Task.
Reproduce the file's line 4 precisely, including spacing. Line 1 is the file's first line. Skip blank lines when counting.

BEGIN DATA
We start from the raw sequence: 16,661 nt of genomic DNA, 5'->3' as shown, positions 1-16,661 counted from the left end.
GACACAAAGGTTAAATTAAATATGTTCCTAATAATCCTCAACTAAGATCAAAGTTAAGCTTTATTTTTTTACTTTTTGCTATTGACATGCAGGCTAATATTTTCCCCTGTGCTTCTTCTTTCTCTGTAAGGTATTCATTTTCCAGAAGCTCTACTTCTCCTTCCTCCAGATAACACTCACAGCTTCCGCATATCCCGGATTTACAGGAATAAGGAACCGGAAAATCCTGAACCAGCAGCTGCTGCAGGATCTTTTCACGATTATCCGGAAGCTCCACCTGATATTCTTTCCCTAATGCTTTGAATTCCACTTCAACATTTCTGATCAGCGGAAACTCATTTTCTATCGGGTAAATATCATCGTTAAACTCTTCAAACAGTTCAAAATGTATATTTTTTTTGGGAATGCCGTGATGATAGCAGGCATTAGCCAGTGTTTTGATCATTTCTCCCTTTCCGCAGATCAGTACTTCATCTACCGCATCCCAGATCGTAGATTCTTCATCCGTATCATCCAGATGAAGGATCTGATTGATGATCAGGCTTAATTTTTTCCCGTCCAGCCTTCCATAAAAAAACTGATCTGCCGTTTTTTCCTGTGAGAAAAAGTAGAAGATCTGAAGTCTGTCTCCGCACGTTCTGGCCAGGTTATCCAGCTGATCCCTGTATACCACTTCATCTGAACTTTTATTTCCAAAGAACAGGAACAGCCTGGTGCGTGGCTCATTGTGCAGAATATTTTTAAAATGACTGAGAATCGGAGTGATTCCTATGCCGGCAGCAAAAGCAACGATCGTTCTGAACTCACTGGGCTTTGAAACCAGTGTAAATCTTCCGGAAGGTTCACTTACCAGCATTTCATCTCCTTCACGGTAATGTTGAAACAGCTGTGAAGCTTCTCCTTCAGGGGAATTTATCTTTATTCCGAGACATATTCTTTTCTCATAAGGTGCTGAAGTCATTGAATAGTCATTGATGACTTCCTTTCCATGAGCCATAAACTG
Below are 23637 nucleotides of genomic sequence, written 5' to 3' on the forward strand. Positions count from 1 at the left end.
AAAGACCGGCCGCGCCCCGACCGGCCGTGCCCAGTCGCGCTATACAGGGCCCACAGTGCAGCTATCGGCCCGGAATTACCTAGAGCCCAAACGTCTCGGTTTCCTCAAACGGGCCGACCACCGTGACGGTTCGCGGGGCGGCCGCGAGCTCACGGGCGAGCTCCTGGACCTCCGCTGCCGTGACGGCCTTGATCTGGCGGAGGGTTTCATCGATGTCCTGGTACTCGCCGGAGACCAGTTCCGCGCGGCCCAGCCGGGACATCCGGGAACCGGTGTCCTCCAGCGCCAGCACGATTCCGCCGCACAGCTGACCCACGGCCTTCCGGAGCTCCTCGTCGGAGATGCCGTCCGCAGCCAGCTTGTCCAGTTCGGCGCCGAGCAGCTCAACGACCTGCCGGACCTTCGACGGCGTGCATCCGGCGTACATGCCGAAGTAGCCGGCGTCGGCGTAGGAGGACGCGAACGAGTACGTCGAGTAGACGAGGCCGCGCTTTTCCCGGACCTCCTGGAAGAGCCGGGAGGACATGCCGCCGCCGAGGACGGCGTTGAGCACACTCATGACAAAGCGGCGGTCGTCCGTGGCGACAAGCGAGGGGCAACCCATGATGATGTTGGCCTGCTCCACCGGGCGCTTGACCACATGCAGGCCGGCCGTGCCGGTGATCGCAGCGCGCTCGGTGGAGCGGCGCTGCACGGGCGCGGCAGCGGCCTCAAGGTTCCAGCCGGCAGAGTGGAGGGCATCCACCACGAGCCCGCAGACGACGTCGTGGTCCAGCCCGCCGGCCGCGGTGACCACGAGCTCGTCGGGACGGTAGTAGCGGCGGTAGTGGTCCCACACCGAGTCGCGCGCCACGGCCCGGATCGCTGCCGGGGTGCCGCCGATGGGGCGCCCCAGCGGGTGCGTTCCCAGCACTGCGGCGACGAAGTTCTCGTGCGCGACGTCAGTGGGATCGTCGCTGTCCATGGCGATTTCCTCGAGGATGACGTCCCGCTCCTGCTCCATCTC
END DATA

AAAGACCGGCCGCGCCCCGACCGGCCGTGCCCAGTCGCGCTATACAGGGCCCACAGTGCAGCTATCGGCCCGGAATTACCTAGAGCCCAAACGTCTCGGTTTCCTCAAACGGGCCGACCACCGTGACGGTTCGCGGGGCGGCCGCGAGCTCACGGGCGAGCTCCTGGACCTCCGCTGCCGTGACGGCCTTGATCTGGCGGAGGGTTTCATCGATGTCCTGGTACTCGCCGGAGACCAGTTCCGCGCGGCCCAGCCGGGACATCCGGGAACCGGTGTCCTCCAGCGCCAGCACGATTCCGCCGCACAGCTGACCCACGGCCTTCCGGAGCTCCTCGTCGGAGATGCCGTCCGCAGCCAGCTTGTCCAGTTCGGCGCCGAGCAGCTCAACGACCTGCCGGACCTTCGACGGCGTGCATCCGGCGTACATGCCGAAGTAGCCGGCGTCGGCGTAGGAGGACGCGAACGAGTACGTCGAGTAGACGAGGCCGCGCTTTTCCCGGACCTCCTGGAAGAGCCGGGAGGACATGCCGCCGCCGAGGACGGCGTTGAGCACACTCATGACAAAGCGGCGGTCGTCCGTGGCGACAAGCGAGGGGCAACCCATGATGATGTTGGCCTGCTCCACCGGGCGCTTGACCACATGCAGGCCGGCCGTGCCGGTGATCGCAGCGCGCTCGGTGGAGCGGCGCTGCACGGGCGCGGCAGCGGCCTCAAGGTTCCAGCCGGCAGAGTGGAGGGCATCCACCACGAGCCCGCAGACGACGTCGTGGTCCAGCCCGCCGGCCGCGGTGACCACGAGCTCGTCGGGACGGTAGTAGCGGCGGTAGTGGTCCCACACCGAGTCGCGCGCCACGGCCCGGATCGCTGCCGGGGTGCCGCCGATGGGGCGCCCCAGCGGGTGCGTTCCCAGCACTGCGGCGACGAAGTTCTCGTGCGCGACGTCAGTGGGATCGTCGCTGTCCATGGCGATTTCCTCGAGGATGACGTCCCGCTCCTGCTCCATCTC